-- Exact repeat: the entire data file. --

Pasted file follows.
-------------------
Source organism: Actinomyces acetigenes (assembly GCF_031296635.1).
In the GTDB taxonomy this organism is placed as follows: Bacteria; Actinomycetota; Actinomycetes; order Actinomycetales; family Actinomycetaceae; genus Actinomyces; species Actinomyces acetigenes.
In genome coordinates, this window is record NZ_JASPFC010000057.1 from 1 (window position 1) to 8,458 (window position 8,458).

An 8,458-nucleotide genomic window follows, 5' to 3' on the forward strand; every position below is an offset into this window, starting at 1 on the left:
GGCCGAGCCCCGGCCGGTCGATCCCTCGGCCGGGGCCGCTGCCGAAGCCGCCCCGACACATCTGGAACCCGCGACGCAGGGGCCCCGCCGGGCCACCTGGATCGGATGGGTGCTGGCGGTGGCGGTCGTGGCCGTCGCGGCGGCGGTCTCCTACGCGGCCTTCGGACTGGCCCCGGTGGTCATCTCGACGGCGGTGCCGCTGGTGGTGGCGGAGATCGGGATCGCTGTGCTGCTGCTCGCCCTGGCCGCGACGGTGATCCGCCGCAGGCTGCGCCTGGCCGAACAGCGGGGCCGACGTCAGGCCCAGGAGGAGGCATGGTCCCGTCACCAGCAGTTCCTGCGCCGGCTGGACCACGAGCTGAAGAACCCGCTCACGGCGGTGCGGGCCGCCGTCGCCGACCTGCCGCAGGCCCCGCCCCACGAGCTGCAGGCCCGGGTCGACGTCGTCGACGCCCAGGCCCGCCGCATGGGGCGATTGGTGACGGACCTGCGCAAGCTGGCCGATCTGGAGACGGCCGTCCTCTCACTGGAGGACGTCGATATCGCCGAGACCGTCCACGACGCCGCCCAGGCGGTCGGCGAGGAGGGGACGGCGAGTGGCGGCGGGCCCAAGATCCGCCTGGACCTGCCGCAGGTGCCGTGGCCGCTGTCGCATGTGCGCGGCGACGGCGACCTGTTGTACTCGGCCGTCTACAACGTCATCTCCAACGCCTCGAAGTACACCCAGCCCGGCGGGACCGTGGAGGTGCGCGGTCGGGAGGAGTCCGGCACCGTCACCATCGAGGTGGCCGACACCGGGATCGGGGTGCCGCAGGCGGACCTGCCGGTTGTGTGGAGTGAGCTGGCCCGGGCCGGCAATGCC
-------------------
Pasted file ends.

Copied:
Source organism: Actinomyces acetigenes (assembly GCF_031296635.1).
In the GTDB taxonomy this organism is placed as follows: Bacteria; Actinomycetota; Actinomycetes; order Actinomycetales; family Actinomycetaceae; genus Actinomyces; species Actinomyces acetigenes.
In genome coordinates, this window is record NZ_JASPFC010000057.1 from 1 (window position 1) to 8,458 (window position 8,458).

An 8,458-nucleotide genomic window follows, 5' to 3' on the forward strand; every position below is an offset into this window, starting at 1 on the left:
GGCCGAGCCCCGGCCGGTCGATCCCTCGGCCGGGGCCGCTGCCGAAGCCGCCCCGACACATCTGGAACCCGCGACGCAGGGGCCCCGCCGGGCCACCTGGATCGGATGGGTGCTGGCGGTGGCGGTCGTGGCCGTCGCGGCGGCGGTCTCCTACGCGGCCTTCGGACTGGCCCCGGTGGTCATCTCGACGGCGGTGCCGCTGGTGGTGGCGGAGATCGGGATCGCTGTGCTGCTGCTCGCCCTGGCCGCGACGGTGATCCGCCGCAGGCTGCGCCTGGCCGAACAGCGGGGCCGACGTCAGGCCCAGGAGGAGGCATGGTCCCGTCACCAGCAGTTCCTGCGCCGGCTGGACCACGAGCTGAAGAACCCGCTCACGGCGGTGCGGGCCGCCGTCGCCGACCTGCCGCAGGCCCCGCCCCACGAGCTGCAGGCCCGGGTCGACGTCGTCGACGCCCAGGCCCGCCGCATGGGGCGATTGGTGACGGACCTGCGCAAGCTGGCCGATCTGGAGACGGCCGTCCTCTCACTGGAGGACGTCGATATCGCCGAGACCGTCCACGACGCCGCCCAGGCGGTCGGCGAGGAGGGGACGGCGAGTGGCGGCGGGCCCAAGATCCGCCTGGACCTGCCGCAGGTGCCGTGGCCGCTGTCGCATGTGCGCGGCGACGGCGACCTGTTGTACTCGGCCGTCTACAACGTCATCTCCAACGCCTCGAAGTACACCCAGCCCGGCGGGACCGTGGAGGTGCGCGGTCGGGAGGAGTCCGGCACCGTCACCATCGAGGTGGCCGACACCGGGATCGGGGTGCCGCAGGCGGACCTGCCGGTTGTGTGGAGTGAGCTGGCCCGGGCCGGCAATGCC